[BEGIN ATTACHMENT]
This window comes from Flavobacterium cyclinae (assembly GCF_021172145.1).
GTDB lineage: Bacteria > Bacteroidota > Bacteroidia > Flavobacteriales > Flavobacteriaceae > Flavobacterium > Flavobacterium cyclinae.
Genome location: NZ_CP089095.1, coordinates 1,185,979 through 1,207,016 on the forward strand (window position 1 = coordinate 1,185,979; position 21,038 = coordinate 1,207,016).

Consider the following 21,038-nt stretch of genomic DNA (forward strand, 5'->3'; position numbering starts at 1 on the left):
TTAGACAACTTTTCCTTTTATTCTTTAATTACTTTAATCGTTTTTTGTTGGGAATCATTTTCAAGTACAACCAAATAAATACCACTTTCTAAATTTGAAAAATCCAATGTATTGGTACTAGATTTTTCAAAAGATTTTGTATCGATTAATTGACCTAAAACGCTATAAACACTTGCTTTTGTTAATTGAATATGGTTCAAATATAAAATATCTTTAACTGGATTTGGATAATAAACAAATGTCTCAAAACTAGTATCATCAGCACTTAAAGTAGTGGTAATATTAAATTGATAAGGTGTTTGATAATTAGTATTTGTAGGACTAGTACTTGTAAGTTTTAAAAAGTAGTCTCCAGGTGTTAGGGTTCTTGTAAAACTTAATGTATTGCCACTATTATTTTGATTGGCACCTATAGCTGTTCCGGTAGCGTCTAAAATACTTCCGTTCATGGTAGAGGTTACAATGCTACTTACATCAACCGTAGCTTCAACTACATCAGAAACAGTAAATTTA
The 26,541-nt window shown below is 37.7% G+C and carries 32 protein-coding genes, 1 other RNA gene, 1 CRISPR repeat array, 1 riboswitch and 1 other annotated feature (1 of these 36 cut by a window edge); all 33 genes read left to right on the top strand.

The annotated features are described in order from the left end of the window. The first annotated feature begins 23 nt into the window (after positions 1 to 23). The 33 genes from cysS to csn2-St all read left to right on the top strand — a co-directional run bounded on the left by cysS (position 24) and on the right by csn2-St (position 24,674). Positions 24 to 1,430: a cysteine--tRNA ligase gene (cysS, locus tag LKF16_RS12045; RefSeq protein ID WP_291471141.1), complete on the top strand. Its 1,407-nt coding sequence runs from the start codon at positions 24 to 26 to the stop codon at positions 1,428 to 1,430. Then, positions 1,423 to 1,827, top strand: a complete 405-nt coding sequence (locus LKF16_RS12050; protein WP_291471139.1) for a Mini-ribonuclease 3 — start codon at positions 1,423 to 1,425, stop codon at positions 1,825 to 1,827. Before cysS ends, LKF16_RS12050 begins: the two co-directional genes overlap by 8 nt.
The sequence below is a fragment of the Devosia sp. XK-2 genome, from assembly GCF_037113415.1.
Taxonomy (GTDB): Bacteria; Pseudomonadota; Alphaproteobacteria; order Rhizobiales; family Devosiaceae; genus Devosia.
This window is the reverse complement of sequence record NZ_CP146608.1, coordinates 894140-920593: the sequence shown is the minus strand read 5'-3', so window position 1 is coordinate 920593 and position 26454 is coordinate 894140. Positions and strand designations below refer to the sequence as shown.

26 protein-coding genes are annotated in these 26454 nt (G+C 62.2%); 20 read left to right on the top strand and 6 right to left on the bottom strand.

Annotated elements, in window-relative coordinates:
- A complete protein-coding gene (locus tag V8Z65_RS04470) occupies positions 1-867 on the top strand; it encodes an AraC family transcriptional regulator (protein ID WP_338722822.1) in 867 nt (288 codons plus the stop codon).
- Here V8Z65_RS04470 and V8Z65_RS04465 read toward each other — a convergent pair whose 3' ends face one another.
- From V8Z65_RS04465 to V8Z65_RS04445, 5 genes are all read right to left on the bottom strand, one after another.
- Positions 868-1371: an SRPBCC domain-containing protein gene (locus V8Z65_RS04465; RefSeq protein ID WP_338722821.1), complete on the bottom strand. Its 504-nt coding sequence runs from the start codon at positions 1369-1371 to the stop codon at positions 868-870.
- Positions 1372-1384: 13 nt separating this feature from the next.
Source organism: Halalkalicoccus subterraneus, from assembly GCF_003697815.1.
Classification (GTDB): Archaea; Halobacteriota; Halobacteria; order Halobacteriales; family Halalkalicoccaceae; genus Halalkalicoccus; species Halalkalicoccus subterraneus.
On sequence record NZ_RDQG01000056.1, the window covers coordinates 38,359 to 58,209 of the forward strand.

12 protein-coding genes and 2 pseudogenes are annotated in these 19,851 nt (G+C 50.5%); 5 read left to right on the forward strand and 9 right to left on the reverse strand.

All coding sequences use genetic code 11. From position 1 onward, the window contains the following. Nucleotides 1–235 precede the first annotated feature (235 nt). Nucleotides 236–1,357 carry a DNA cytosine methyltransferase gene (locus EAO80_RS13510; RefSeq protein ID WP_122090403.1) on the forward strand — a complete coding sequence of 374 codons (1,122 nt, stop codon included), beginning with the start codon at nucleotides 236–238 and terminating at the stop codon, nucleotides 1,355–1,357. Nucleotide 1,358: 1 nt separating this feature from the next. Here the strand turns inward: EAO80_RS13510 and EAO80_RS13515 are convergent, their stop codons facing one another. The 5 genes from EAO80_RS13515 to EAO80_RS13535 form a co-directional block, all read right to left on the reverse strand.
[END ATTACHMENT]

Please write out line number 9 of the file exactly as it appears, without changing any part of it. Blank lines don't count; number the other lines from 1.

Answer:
Taxonomy (GTDB): Bacteria; Pseudomonadota; Alphaproteobacteria; order Rhizobiales; family Devosiaceae; genus Devosia.